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The Banquet



“Gentlemen, the king must be forced upon the king; the king must be imprisoned within the king; we must lock up the king in the king...”

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Lewis Carroll’s Alice in Wonderland. Witold Gombrowicz, in his own way, hijacks the classic imagery of fairy tales, not unlike the royal dramas of Shakespeare.

Written in Argentina in 1946 at the same time as The Marriage, The Banquet (Bankiet) was first published in April 1953 in Wiadomości, the Polish émigré newspaper in London. Written in Argentina in 1946 at the same time as The Marriage, The Banquet (Bankiet) was first published in April 1953 in Wiadomości, the Polish émigré newspaper in London. Witold Gombrowicz added this story to his new collection Bacacay for its publication in Krakow in 1957.

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The cupidity of King Gnouillon, inelegant for his rank, shatters the established order of the court.

In a scene reminiscent of a fairy tale, a sumptuous banquet on the occasion of King Gnouillon’s marriage to the Archduchess, Witold Gombrowicz explodes the laws of the genre, slicing open his stereotypical narrative to reveal a grotesque stampede. Rather than illustrating a moral, The Banquet tells how an ugly, greedy prince unmasks the hypocrisy of his court, whose courtesans wish to hide his royal vices and trap him in his social rank. Once again, Witold Gombrowicz twists an ordinary setting and idealized form inside out and back again: In his world, the hidden and the shameful must ultimately destroy the established order and the straitjacket of social norms.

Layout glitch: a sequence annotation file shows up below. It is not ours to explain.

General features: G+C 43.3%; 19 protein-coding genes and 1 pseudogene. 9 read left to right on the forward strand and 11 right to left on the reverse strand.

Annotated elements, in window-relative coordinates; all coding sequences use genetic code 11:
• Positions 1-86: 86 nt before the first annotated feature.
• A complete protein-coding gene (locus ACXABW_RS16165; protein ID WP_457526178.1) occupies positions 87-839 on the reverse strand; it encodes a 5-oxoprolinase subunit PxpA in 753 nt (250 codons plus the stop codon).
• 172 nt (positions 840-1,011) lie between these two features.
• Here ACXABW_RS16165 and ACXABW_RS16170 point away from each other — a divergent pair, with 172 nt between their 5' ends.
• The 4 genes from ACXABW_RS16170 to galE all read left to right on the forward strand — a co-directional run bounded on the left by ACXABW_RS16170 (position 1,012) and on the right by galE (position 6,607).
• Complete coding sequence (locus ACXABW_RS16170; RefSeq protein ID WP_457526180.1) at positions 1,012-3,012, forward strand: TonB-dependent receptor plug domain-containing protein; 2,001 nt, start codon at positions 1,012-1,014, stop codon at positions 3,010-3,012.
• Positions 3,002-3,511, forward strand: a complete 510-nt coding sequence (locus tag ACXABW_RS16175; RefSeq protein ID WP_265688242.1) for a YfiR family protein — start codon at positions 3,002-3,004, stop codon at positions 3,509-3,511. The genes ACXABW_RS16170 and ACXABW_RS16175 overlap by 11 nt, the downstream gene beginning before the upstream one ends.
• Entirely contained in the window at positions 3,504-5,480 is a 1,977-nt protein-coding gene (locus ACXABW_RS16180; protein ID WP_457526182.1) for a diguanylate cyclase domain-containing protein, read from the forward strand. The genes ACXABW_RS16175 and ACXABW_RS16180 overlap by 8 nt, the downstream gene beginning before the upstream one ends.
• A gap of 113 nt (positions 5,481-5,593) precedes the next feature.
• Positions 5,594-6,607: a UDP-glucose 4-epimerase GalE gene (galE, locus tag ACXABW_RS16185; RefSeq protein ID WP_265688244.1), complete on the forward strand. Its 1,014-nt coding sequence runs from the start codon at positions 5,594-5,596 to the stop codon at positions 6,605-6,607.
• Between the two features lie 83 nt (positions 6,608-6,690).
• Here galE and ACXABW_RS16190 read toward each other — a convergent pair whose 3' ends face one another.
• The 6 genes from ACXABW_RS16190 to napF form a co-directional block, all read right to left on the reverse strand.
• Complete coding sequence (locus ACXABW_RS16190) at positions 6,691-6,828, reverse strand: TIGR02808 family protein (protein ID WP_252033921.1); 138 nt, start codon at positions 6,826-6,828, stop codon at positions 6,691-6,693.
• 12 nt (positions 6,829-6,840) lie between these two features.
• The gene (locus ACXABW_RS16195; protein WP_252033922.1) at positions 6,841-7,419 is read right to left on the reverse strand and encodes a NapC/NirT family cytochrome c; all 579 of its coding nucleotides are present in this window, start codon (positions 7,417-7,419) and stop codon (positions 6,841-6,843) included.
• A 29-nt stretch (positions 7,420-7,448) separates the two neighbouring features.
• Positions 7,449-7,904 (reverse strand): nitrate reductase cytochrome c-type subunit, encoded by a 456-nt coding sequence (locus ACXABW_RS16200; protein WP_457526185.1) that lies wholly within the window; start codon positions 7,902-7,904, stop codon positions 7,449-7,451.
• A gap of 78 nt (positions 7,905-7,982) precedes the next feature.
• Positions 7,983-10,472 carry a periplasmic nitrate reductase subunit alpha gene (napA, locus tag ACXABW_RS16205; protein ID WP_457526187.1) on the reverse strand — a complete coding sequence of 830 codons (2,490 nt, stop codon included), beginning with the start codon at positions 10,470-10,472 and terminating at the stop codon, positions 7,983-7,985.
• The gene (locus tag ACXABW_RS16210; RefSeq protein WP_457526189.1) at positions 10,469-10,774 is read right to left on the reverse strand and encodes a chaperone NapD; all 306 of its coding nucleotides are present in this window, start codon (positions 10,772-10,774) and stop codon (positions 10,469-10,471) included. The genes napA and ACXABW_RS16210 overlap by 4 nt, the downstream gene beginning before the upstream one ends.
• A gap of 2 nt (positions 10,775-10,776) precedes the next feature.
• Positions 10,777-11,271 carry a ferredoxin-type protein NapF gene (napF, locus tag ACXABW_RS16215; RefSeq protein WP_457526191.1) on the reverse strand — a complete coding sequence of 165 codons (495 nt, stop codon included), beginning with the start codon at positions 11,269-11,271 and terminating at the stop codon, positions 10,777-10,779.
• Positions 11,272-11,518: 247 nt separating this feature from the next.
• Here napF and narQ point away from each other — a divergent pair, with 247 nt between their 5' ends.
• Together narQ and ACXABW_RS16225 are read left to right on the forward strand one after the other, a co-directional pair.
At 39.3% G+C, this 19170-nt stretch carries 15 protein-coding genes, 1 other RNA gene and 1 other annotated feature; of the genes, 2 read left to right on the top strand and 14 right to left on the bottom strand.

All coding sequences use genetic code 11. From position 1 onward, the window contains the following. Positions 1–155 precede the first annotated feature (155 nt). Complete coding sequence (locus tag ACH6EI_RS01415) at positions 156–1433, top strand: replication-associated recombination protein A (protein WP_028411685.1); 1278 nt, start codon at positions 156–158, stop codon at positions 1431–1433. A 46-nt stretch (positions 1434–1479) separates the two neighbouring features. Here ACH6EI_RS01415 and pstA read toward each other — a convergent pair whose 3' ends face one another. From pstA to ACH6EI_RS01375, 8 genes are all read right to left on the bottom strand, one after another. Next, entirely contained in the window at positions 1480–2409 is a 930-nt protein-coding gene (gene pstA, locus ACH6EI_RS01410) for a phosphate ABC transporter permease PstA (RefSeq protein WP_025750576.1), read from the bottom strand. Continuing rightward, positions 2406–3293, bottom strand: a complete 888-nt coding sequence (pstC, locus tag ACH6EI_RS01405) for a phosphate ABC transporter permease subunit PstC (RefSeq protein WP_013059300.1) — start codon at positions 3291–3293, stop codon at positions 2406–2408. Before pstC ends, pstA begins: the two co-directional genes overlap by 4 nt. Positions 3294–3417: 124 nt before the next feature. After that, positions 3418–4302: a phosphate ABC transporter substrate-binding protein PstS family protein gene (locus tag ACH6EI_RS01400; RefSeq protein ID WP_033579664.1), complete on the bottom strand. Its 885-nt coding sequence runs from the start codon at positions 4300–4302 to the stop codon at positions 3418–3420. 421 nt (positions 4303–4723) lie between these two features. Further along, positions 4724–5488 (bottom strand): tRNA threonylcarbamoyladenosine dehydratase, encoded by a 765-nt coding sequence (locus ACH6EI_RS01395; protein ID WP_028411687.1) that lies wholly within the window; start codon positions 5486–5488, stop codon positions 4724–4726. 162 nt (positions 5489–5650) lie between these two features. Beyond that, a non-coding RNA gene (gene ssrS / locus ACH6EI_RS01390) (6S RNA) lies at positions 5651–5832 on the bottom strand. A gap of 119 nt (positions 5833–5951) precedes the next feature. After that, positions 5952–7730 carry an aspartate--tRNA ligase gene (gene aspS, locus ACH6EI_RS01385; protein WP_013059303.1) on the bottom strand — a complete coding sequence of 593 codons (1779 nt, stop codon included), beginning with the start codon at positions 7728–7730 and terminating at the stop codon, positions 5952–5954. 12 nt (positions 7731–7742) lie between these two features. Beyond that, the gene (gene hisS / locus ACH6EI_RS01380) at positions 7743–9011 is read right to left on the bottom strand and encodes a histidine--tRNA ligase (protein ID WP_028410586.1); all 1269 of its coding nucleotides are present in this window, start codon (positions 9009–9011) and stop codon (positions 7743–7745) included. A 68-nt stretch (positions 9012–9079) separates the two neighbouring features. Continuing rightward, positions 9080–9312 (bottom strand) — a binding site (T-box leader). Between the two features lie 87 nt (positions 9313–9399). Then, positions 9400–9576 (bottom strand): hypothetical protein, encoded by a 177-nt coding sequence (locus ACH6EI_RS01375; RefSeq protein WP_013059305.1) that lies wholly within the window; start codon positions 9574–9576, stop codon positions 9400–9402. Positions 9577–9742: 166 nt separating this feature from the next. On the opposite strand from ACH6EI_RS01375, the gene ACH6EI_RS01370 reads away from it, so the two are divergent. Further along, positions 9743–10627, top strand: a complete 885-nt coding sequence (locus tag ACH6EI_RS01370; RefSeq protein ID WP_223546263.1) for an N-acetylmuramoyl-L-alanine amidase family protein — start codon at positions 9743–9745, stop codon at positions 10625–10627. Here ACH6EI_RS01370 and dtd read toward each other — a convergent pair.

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The royal court of Ivona, Princess of Burgundia as directed by Philippe Adrien, Paris, 2004, and that of Jacek Bunsch, Odense Teater, Denmark, 1993.

The scene of the royal court banquet also appears in Witold Gombrowicz’s plays Ivona, Princess of Burgundia, The Marriage, and Operetta, where the fairy tale is broken by ironic misappropriation. The banquet is a stylistic exercise of Gombrowicz’s, in which he dismantles the classical workings of story in favor of a new construction, somewhere between the grimace and irony.

Excerpt: The disgrace! The disgrace! The horror! So fanatical in its baseness was the king’s soul, so trivially narrow, that he did not covet larger sums but precisely petty ones; small sums were capable of leading him to the very depths of hell. Oh, the most fundamental monstrousness of this matter was the fact that even bribes did not attract the king so much as tips—tips for him were like sausage to a dog! The entire hall had frozen in mute anticipation. Hearing the familiar, oh-so-sweet sound, King Slothbert put down his goblet and, forgetting everything else, in his boundless foolishness ... licked his lips unobtrusively... . Unobtrusively! That was what he imagined. The king’s lip-licking burst like a bomb in front of the entire banquet, which went red-faced with shame. Archduchess Renata Adelaide let out a muffled cry of disgust! The eyes of the government, the court, the generals, and the clergy turned to the person of the old man who for many years had guided the helm of the state in his toil-worn hands. What was to be done? What course of action was to be taken?